Honour code

One thing was absolutely clear, within the labyrinthine complexities of the Manchester Report, namely that a Code of Practice would, from our point of view, be entirely irrelevant. Since it could not, by its very nature, offer anything of any value to those unable to accept women in the episcopate, it hardly matters what form it might take, nor whether it is written in stone or on the back of an envelope. The Manchester Group, to its credit, made this clear enough.

Fr Jonathan Baker's dignified and gracious resignation notice is in the public domain, but worth repeating for its simple clarity.

I have submitted my resignation from the Women Bishops Legislative Drafting Group to its Chairman, the Bishop of Manchester.

General Synod has asked the WBLDG to bring forward a Code of Practice in February 2009 as part of draft legislation on the ordination of women to the episcopate for first consideration in that group of sessions. The Code is intended to provide pastoral and sacramental care for those unable to accept this development.

I am unable to commend simple draft legislation which is coupled with a Code of Practice to Synod and the wider Church, and therefore consider it inappropriate that I continue to serve on the committee charged with so doing.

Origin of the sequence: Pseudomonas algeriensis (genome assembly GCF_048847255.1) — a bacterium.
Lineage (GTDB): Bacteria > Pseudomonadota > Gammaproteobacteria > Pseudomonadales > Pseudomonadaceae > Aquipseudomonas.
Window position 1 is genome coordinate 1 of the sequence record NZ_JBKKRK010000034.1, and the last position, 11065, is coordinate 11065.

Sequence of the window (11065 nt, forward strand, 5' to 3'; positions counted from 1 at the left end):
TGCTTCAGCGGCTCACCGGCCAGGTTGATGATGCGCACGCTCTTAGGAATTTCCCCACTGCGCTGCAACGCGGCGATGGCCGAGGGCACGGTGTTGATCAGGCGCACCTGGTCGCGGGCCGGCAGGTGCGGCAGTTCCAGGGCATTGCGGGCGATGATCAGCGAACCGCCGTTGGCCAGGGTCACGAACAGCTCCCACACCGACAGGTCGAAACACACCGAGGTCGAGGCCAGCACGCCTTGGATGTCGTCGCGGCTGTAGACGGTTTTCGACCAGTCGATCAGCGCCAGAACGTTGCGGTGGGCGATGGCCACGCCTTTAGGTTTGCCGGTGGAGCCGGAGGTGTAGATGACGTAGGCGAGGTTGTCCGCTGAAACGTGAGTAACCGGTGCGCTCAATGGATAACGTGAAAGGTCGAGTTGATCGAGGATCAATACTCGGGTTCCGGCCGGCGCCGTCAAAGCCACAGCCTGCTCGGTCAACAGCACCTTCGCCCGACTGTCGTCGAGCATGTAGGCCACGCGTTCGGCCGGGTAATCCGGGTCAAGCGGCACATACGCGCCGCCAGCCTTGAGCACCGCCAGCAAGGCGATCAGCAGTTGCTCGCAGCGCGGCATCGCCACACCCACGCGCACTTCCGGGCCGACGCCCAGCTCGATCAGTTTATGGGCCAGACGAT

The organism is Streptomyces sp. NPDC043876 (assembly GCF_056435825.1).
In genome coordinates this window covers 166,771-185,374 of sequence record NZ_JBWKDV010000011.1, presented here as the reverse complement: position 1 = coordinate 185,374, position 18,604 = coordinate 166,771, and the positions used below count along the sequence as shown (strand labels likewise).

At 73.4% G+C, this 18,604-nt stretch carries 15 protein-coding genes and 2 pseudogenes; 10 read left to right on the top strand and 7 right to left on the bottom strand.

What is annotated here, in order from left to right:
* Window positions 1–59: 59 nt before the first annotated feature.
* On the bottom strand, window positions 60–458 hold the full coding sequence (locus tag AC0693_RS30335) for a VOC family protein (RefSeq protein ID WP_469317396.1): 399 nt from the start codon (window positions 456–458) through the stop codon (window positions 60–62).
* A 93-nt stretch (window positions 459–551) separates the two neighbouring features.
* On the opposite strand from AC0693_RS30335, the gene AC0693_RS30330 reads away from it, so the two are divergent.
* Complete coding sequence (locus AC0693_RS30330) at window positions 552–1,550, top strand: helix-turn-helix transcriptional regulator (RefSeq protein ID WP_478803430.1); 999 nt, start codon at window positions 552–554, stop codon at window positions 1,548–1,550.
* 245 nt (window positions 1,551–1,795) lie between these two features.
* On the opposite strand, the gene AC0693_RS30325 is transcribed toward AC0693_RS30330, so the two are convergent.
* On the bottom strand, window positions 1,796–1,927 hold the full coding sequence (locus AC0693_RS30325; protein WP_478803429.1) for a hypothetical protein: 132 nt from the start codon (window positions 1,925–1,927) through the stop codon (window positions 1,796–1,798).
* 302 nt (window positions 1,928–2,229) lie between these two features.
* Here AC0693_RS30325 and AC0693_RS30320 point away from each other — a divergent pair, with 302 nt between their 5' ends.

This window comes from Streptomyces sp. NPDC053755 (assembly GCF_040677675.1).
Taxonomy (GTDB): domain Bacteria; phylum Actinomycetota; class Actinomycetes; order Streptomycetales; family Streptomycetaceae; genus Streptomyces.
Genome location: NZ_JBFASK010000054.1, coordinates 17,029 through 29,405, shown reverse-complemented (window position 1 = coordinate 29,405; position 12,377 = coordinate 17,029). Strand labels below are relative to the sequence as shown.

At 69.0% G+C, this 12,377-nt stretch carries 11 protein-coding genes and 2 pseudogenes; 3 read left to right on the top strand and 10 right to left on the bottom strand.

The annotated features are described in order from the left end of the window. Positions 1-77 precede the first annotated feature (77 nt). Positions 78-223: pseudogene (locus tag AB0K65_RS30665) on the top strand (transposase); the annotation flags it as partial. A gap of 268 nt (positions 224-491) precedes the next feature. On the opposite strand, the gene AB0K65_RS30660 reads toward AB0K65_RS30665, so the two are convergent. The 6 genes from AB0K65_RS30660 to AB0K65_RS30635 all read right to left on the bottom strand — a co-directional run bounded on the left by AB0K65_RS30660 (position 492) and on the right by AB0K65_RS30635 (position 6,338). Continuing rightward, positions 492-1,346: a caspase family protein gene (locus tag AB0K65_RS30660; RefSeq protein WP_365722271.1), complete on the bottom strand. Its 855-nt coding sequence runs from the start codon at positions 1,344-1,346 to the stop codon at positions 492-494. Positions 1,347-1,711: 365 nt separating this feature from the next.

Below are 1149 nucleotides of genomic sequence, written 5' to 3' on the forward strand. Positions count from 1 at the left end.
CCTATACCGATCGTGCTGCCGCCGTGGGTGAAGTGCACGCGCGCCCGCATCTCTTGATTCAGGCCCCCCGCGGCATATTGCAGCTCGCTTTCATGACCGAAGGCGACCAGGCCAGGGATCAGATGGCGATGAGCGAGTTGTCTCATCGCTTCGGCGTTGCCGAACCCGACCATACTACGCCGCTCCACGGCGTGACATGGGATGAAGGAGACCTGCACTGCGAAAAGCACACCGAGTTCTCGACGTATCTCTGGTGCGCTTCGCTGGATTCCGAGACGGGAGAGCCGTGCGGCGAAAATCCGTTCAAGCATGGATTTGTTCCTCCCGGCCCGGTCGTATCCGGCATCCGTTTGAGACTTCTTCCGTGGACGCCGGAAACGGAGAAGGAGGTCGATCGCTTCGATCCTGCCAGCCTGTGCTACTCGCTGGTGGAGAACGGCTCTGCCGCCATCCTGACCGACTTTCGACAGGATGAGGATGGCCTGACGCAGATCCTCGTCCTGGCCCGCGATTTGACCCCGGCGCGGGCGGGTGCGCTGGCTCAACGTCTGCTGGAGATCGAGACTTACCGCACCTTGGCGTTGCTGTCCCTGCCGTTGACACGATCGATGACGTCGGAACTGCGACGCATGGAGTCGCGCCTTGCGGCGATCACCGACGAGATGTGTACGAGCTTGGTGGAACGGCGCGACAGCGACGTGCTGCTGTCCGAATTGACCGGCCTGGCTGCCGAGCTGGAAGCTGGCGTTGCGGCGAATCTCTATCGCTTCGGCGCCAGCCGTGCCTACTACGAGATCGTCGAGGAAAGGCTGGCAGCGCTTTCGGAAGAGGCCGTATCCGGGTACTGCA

I have argued consistently that a Code of Practice cannot address the fundamental ecclesiological and sacramental concerns of those opposed to the ordination of women to the episcopate. The implementation of simple legislation and a Code of Practice will effectively bring to an end the period of open reception on the disputed question of the ordination of women, which has enabled members of the Church of England with differing views to live together in one Church since 1994. A Code of Practice can, therefore, be only short-term provision, lacking theological integrity as well as legal security.

The vote on the 7th July in York (which anticipates, among other things, the abolition, rather than the development, of the ministry of the Provincial Episcopal Visitors) leaves the Church of England facing a real pastoral, as well as legal and theological, problem, of how to honour its commitment to provide an assured and equal place for those unable to accept the ordination of women to the episcopate. While my contribution to the particular work of the WBLDG is now complete, I remain wholly committed to playing my part, not least with Forward in Faith, in seeking a way forward for the Church.

I am glad to be able to take this opportunity of thanking the Bishop of Manchester, my former colleagues on the WBLDG, and the staff of Church House who served that Group so ably, for the constructive way in which the work of the Group, in its first phase, was carried out, and for the respect and careful attention which they all accorded the views which I set out.

 

Jonathan Baker \ND\

Sister Ann Williams CA remains a member of the WBLDG only to repeat the word No as often as necessary. A Code was, is and always will be irrelevant.

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